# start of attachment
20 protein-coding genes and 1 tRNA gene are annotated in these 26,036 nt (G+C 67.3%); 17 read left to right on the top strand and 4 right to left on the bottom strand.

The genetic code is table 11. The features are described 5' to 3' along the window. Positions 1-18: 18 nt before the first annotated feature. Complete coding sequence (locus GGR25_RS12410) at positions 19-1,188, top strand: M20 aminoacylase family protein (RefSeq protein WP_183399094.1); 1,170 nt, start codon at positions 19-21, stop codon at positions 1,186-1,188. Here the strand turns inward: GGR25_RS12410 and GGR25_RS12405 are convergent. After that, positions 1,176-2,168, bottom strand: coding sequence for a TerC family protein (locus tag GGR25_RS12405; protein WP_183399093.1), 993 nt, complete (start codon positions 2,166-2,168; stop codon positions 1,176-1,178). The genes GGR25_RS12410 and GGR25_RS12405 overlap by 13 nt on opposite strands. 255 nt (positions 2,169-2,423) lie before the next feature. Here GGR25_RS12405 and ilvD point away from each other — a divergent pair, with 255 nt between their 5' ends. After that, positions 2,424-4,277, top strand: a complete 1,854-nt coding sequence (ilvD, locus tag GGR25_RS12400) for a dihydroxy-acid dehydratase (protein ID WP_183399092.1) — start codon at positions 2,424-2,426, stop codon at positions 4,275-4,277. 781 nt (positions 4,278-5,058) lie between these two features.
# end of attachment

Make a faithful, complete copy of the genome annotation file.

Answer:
20 protein-coding genes and 1 tRNA gene are annotated in these 26,036 nt (G+C 67.3%); 17 read left to right on the top strand and 4 right to left on the bottom strand.

The genetic code is table 11. The features are described 5' to 3' along the window. Positions 1-18: 18 nt before the first annotated feature. Complete coding sequence (locus GGR25_RS12410) at positions 19-1,188, top strand: M20 aminoacylase family protein (RefSeq protein WP_183399094.1); 1,170 nt, start codon at positions 19-21, stop codon at positions 1,186-1,188. Here the strand turns inward: GGR25_RS12410 and GGR25_RS12405 are convergent. After that, positions 1,176-2,168, bottom strand: coding sequence for a TerC family protein (locus tag GGR25_RS12405; protein WP_183399093.1), 993 nt, complete (start codon positions 2,166-2,168; stop codon positions 1,176-1,178). The genes GGR25_RS12410 and GGR25_RS12405 overlap by 13 nt on opposite strands. 255 nt (positions 2,169-2,423) lie before the next feature. Here GGR25_RS12405 and ilvD point away from each other — a divergent pair, with 255 nt between their 5' ends. After that, positions 2,424-4,277, top strand: a complete 1,854-nt coding sequence (ilvD, locus tag GGR25_RS12400) for a dihydroxy-acid dehydratase (protein ID WP_183399092.1) — start codon at positions 2,424-2,426, stop codon at positions 4,275-4,277. 781 nt (positions 4,278-5,058) lie between these two features.